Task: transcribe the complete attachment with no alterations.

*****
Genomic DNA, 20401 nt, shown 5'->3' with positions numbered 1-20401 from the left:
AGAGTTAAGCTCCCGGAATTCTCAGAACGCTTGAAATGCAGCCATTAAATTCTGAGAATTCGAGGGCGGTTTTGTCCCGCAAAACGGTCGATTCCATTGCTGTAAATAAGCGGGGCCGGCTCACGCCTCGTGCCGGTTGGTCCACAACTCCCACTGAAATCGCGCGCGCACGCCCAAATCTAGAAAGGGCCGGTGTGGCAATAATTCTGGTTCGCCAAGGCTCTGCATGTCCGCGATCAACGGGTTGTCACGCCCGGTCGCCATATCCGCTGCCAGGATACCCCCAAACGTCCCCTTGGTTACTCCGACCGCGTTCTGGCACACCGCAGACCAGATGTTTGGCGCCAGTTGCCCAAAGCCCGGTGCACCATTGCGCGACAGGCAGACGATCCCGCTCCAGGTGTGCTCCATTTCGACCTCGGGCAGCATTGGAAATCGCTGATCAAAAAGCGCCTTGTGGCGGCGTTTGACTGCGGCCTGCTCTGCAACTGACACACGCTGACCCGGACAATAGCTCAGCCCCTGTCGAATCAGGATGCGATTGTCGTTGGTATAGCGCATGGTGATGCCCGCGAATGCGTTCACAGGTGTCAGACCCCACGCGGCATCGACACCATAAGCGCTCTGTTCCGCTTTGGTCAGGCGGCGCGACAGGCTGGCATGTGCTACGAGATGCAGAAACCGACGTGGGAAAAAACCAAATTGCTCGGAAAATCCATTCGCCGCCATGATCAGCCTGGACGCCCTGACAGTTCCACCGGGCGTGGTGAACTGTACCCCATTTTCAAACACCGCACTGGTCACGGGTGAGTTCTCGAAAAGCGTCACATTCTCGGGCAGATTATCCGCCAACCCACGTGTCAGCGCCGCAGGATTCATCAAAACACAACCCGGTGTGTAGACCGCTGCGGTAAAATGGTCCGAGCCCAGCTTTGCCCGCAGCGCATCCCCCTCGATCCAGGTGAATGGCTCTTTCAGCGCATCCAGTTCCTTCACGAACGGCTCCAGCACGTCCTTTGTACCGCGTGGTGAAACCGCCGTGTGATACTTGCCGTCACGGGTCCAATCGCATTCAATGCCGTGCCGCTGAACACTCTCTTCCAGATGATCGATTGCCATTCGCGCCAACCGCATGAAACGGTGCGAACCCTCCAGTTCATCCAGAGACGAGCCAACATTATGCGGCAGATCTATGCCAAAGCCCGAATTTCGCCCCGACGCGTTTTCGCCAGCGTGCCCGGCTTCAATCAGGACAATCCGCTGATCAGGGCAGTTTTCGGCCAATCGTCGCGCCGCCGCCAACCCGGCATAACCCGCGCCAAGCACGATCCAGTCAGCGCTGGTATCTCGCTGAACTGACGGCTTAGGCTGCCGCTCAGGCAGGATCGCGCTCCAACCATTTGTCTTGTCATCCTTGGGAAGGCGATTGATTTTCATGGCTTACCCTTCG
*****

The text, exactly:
Genomic DNA, 20401 nt, shown 5'->3' with positions numbered 1-20401 from the left:
AGAGTTAAGCTCCCGGAATTCTCAGAACGCTTGAAATGCAGCCATTAAATTCTGAGAATTCGAGGGCGGTTTTGTCCCGCAAAACGGTCGATTCCATTGCTGTAAATAAGCGGGGCCGGCTCACGCCTCGTGCCGGTTGGTCCACAACTCCCACTGAAATCGCGCGCGCACGCCCAAATCTAGAAAGGGCCGGTGTGGCAATAATTCTGGTTCGCCAAGGCTCTGCATGTCCGCGATCAACGGGTTGTCACGCCCGGTCGCCATATCCGCTGCCAGGATACCCCCAAACGTCCCCTTGGTTACTCCGACCGCGTTCTGGCACACCGCAGACCAGATGTTTGGCGCCAGTTGCCCAAAGCCCGGTGCACCATTGCGCGACAGGCAGACGATCCCGCTCCAGGTGTGCTCCATTTCGACCTCGGGCAGCATTGGAAATCGCTGATCAAAAAGCGCCTTGTGGCGGCGTTTGACTGCGGCCTGCTCTGCAACTGACACACGCTGACCCGGACAATAGCTCAGCCCCTGTCGAATCAGGATGCGATTGTCGTTGGTATAGCGCATGGTGATGCCCGCGAATGCGTTCACAGGTGTCAGACCCCACGCGGCATCGACACCATAAGCGCTCTGTTCCGCTTTGGTCAGGCGGCGCGACAGGCTGGCATGTGCTACGAGATGCAGAAACCGACGTGGGAAAAAACCAAATTGCTCGGAAAATCCATTCGCCGCCATGATCAGCCTGGACGCCCTGACAGTTCCACCGGGCGTGGTGAACTGTACCCCATTTTCAAACACCGCACTGGTCACGGGTGAGTTCTCGAAAAGCGTCACATTCTCGGGCAGATTATCCGCCAACCCACGTGTCAGCGCCGCAGGATTCATCAAAACACAACCCGGTGTGTAGACCGCTGCGGTAAAATGGTCCGAGCCCAGCTTTGCCCGCAGCGCATCCCCCTCGATCCAGGTGAATGGCTCTTTCAGCGCATCCAGTTCCTTCACGAACGGCTCCAGCACGTCCTTTGTACCGCGTGGTGAAACCGCCGTGTGATACTTGCCGTCACGGGTCCAATCGCATTCAATGCCGTGCCGCTGAACACTCTCTTCCAGATGATCGATTGCCATTCGCGCCAACCGCATGAAACGGTGCGAACCCTCCAGTTCATCCAGAGACGAGCCAACATTATGCGGCAGATCTATGCCAAAGCCCGAATTTCGCCCCGACGCGTTTTCGCCAGCGTGCCCGGCTTCAATCAGGACAATCCGCTGATCAGGGCAGTTTTCGGCCAATCGTCGCGCCGCCGCCAACCCGGCATAACCCGCGCCAAGCACGATCCAGTCAGCGCTGGTATCTCGCTGAACTGACGGCTTAGGCTGCCGCTCAGGCAGGATCGCGCTCCAACCATTTGTCTTGTCATCCTTGGGAAGGCGATTGATTTTCATGGCTTACCCTTCG